Following retirement from active duty, Rear Admiral Worthington remained active in many endeavors. He was an avid sky-diver with 1,622 jumps. He worked as a defense consultant in the San Diego area, serving on a number of boards, including service on the San Diego Military Advisory Council. He was also active with the Special Operations Warrior Foundation, Naval Academy Alumni Association, National Defense Industrial Association, and the Navy League of San Diego, among others. In 2018, he wrote a personal memoir, Runnin’ with Frogs; it’s on Amazon—great leadership lessons.
Services will be held on 27 January 2022 at 1700 at Christ Episcopal Church, Coronado, California, and 28 January 2022 at 0930 at Miramar National Cemetery, San Diego, California.
Rear Admiral Worthington’s penultimate job was as the first Deputy Assistant Secretary of Defense (Special Operations) in the Office of Special Operations and Low Intensity Conflict. The juxtaposition of special operations and “low intensity” belies the dangerous and intense nature of special operations, even in so-called peacetime. It is, however, very different than George Worthington’s first tour, when he was in close proximity to 29 of the 31 atmospheric nuclear blasts of Operation Dominic in 1962. His love of swimming caused him to choose a very unconventional career path (whether the nukes had anything to do with it is hard to say). He was quoted at one point as saying he wanted to be a diver, not carry a rifle through the mud. He wound up doing both in Vietnam as a UDT officer and as a SEAL officer. In fact, he was an early leader in the merging of the UDT community with the new SEAL community, resulting in a sum greater than the parts. He was described as a “colorful character, talented, smart, bold and very straight-forward—very dedicated to NSW [Naval Special Warfare], who played key role in the development and evolution of community.” In the early years, the SEAL community battled for recognition, respect, funding, and promotions with the rest of the mainstream Navy. George Worthington was a key leader in earning all of that, and in turning the SEALs into an indispensable main battery weapon system of the Navy today. Much of what the SEALs do remains rightly cloaked in secrecy, but there is no doubt that they contribute every day in very meaningful ways to the national security of the United States, a legacy of Rear Admiral Worthington’s selfless and dedicated service. The Navy will not forget his contributions.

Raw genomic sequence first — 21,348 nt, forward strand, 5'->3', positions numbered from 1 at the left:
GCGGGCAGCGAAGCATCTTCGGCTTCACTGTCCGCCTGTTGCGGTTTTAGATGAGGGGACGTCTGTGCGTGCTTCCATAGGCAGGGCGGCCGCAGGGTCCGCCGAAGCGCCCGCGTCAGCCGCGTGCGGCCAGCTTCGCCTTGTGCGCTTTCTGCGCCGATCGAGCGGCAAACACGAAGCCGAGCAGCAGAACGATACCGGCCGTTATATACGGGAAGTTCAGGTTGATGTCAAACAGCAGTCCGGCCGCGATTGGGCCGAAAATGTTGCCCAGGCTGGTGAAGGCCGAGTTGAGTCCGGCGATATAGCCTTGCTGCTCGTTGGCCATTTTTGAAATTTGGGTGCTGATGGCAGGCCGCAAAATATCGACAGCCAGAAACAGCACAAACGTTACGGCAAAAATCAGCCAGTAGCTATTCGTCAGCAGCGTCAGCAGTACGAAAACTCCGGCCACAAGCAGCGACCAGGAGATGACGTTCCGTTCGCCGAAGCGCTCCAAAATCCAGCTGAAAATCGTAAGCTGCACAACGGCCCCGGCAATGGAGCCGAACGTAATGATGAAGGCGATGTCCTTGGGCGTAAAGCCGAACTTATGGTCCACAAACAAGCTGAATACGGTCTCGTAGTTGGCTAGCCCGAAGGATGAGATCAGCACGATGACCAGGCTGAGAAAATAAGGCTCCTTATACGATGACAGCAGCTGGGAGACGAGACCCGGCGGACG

Rest in Peace, Admiral Worthington.